Grass-Fed Beef Will Not Help Tackle Climate Change, Report Finds
By Daisy Dunne
Billed as a more environmentally friendly way to rear cattle, grass-fed beef has been the red meat of choice for many a climate-conscious carnivore.
Indeed, research has suggested that grazing cattle can help offset global warming by stimulating soil to take up more carbon from the atmosphere. This process, known as soil carbon sequestration, is one way of reducing the amount of human-induced greenhouse gases in the atmosphere.
However, a report released Tuesday by the Food Climate Research Network at the University of Oxford found that cattle fed on grass release more greenhouse gas emissions than they are able to offset through soil carbon sequestration.
This means that grass-fed beef is “in no way a climate solution,” said the lead author of the report.
https://twitter.com/EcoWatch/statuses/915031174342414336. If you overgraze the grassland, then you will get an annual loss of carbon from the soil.”
Despite the potential impacts of soil carbon sequestration, grass-fed beef is, overall, a net contributor to carbon emissions and, therefore, a driver of human-caused global warming. Garnett said:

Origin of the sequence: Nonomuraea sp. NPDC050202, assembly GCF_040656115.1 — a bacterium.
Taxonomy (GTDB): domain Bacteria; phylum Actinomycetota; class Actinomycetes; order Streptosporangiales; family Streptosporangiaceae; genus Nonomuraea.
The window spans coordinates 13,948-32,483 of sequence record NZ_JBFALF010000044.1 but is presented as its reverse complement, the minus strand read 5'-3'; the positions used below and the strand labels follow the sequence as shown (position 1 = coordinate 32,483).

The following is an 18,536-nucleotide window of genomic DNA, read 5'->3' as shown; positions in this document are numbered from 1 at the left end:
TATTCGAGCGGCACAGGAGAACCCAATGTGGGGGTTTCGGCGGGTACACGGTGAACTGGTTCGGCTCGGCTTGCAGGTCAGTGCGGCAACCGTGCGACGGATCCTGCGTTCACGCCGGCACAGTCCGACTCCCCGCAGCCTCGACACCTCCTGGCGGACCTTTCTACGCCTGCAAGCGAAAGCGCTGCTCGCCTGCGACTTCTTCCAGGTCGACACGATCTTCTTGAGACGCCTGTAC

“This report concludes that grass-fed livestock are not a climate solution. Grazing livestock are net contributors to the climate problem, as are all livestock. Rising animal production and consumption, whatever the farming system and animal type, is causing damaging greenhouse gas release and contributing to changes in land use.”
The research suggests that the best way to tackle livestock emissions is to cut global levels of meat consumption, said Garnett.
“Ultimately, if high-consuming individuals and countries want to do something positive for the climate, maintaining their current consumption levels but simply switching to grass-fed beef is not a solution. Eating less meat, of all types, is.”
Reposted with permission from our media associate Carbon Brief.